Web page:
Effectiveness of a Mindfulness-Based Programme on Perceived Stress, Psychopathological Symptomatology and Burnout in Medical Students

Abstract

Objectives

Medical students display a high prevalence of psychopathological symptomatology, stress and burnout, which may continue in their time as resident and fully qualified doctors. The aim of this study is to evaluate and compare the effects of a mindfulness-based programme on these variables in an experimental group of medical students who underwent the intervention programme compared to a control group who did not.

Methods

A quasi-experimental study of two independent groups (experimental and control) with two repeated measures (pre and post) was performed. Eight sessions of 2-h duration each were held over the course of 16 weeks. A total of 143 students participated in the study, 68 in the intervention group and 75 in the control group. A sociodemographic questionnaire was administered along with the Symptom Checklist-90-R (SCL-90-R), the Perceived Stress Scale (PSS) and the Maslach Burnout Inventory-Student Survey (MBI-SS).

Results

Our study revealed a clear improvement compared to the control group in perceived stress and psychopathological symptomatology, in the Global Severity Index, Positive Symptom Total and the primary symptom dimensions of somatization, obsessive compulsive, interpersonal sensitivity and anxiety of the SCL-90-R. The improvement was significant at both intra- and intergroup level. No impact was found on the level of burnout.

Conclusions

The mindfulness-based programme that was used resulted in an improvement in psychopathological symptomatology and stress, with no effect observed on BO score. This study can contribute to the design of a training programme to promote effective self-care and stress management strategies for both medical students and doctors.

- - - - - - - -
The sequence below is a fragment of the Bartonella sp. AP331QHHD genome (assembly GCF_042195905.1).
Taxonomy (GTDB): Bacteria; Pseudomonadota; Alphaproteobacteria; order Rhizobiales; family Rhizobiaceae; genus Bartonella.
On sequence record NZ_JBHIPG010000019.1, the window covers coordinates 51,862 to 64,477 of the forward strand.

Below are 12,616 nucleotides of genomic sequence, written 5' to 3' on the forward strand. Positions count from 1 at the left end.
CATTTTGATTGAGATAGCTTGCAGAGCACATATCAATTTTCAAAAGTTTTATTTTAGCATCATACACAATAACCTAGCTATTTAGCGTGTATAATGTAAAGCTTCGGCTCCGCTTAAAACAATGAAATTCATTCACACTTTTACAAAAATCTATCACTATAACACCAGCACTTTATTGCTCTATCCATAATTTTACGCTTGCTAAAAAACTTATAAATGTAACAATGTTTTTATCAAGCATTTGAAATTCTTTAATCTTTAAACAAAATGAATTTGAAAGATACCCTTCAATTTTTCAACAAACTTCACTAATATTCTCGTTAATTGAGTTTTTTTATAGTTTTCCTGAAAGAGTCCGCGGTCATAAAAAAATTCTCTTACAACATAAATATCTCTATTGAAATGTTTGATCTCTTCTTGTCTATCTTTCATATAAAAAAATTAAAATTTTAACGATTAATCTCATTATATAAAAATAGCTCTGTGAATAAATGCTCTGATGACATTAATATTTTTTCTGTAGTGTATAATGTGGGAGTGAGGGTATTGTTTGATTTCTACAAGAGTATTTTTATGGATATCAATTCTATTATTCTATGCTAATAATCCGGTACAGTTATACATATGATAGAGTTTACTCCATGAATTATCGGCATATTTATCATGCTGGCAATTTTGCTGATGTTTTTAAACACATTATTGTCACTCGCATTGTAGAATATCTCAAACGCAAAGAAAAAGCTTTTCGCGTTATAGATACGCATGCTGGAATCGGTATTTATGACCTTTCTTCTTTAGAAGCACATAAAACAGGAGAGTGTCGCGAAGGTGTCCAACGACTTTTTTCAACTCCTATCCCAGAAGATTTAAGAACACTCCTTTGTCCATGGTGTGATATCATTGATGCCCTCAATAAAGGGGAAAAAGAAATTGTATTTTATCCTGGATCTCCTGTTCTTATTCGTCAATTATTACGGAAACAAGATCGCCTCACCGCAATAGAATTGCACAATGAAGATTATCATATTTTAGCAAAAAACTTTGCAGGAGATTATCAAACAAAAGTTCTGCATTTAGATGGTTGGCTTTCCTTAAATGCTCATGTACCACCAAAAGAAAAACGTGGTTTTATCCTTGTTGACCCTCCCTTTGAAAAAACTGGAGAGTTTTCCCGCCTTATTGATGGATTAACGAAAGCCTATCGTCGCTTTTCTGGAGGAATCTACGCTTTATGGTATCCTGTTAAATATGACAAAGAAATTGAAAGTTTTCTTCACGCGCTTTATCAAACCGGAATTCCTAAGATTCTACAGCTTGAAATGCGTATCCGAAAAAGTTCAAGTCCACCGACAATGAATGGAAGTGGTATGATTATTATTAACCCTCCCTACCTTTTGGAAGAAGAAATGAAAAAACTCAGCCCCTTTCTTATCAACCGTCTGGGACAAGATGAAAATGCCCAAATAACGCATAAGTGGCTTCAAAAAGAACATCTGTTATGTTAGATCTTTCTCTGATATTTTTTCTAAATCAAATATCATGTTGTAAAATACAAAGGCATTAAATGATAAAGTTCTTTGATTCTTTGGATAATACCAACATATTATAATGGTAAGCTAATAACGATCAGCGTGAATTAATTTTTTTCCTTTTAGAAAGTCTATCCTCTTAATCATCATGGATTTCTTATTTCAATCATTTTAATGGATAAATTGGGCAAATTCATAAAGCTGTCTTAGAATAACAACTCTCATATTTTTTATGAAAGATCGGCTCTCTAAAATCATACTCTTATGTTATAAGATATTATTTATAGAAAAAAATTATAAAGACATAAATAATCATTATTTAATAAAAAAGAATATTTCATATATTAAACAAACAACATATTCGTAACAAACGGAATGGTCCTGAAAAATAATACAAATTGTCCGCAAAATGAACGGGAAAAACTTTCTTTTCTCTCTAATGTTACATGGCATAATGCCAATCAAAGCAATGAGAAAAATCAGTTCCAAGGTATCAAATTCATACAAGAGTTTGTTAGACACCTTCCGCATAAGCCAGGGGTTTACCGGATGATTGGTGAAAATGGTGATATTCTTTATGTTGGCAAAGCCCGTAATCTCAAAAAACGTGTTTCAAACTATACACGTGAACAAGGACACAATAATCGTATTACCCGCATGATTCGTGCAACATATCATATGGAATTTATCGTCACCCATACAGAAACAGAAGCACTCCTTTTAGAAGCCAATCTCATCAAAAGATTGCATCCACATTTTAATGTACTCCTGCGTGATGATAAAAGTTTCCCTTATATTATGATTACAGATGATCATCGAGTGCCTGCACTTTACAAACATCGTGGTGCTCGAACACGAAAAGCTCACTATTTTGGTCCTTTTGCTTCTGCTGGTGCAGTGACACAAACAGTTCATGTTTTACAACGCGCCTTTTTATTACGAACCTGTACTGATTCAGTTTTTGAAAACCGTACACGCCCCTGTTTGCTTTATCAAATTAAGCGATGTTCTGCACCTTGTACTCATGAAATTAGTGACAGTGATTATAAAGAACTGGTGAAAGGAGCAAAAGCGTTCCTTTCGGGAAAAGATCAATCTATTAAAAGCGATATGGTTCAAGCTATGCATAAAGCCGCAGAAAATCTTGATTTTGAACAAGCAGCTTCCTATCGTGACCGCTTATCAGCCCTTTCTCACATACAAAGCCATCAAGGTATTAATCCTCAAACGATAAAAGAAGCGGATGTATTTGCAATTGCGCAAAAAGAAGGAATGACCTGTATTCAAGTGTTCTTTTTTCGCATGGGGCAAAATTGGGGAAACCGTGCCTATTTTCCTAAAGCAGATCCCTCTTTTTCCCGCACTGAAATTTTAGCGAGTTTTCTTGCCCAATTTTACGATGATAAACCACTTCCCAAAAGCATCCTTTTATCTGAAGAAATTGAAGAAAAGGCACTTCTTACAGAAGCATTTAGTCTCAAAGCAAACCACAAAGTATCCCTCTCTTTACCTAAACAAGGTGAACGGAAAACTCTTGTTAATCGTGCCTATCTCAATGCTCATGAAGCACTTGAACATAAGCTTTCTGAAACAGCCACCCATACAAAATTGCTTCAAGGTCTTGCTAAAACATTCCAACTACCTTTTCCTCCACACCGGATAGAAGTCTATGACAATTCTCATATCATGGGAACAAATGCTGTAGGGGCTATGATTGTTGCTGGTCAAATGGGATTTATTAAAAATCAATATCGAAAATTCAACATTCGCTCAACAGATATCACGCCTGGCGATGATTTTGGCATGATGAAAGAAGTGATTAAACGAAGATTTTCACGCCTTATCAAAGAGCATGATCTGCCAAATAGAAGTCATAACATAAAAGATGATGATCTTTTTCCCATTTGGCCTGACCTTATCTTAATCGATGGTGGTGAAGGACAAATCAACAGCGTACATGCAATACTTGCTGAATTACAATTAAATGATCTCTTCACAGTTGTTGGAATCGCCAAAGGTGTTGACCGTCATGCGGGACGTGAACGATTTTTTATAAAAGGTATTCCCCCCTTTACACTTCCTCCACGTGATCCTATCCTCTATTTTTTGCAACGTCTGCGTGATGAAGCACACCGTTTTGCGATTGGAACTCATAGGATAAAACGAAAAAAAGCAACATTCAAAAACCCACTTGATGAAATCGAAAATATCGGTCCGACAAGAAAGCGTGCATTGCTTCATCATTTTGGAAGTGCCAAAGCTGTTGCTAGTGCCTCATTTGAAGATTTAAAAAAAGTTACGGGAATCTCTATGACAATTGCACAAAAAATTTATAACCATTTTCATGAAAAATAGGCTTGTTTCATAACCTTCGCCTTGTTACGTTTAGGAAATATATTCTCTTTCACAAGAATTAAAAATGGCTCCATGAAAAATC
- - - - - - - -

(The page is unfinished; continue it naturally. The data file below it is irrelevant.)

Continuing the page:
Several studies (Dyrbye et al. 2006; Erogul et al. 2014) have shown that medical students display a high prevalence of psychopathological symptomatology (Oró et al. 2019), stress (Salamero et al. 2012; Sender Romeo and Salamero Baró 2007) and burnout, in relation to the general population of their age, a prevalence which continues throughout their training period as resident doctors and subsequently during their professional career as fully qualified doctors (Dyrbye et al. 2014; Voltmer et al. 2008).

Different factors have been described as having relevance in the high levels of psychopathological symptomatology in medical students. These include the high academic requirements for acceptance on a medical degree course, the demanding nature of the contents of the course, the strain of the exams, the pressure of time constraints and the heavy workload (Kaufman et al. 1998; Thomas et al. 2007). These high demands can imply certain types of behaviour and relationship patterns including a predisposition to inadequate social relationships, the reinforcement of patterns of self-demandingness and self-criticism and the manifestation of obsessive or other harmful behavioural patterns (Sender Romeo and Salamero Baró 2007).

In addition, medical students and health professionals in general are subjected to a particular type of stress associated with caring for others, in an overloaded and demanding system. When chronically sustained, this type of stress can give rise to what is known as burnout syndrome or occupational burnout, which is associated with healthcare professions and human service professions in general (Maslach 1982; Shapiro et al. 2005).

In medical students, various studies have found a ˃ 50% prevalence for academic burnout (Cecil et al. 2014; Ishak et al. 2013). Galán et al. (2011) reported that the prevalence of burnout increases as the studies progress, with a score at the end of the degree almost twice as high as at the mid-way point.

High levels of stress and burnout have been associated with depressive symptomatology, suicide risk, alcoholism and substance abuse (Jackson et al. 2016; Shanafelt et al. 2002), as well as with greater interpersonal conflict and diminished clinical performance (Dyrbye et al. 2005; Yuguero et al. 2017). This deterioration in mental health may be sustained in resident doctors (Shanafelt et al. 2002), maintaining an increased risk of depression and the consumption of toxic substances and a lower level of professional satisfaction (Murray et al. 2001).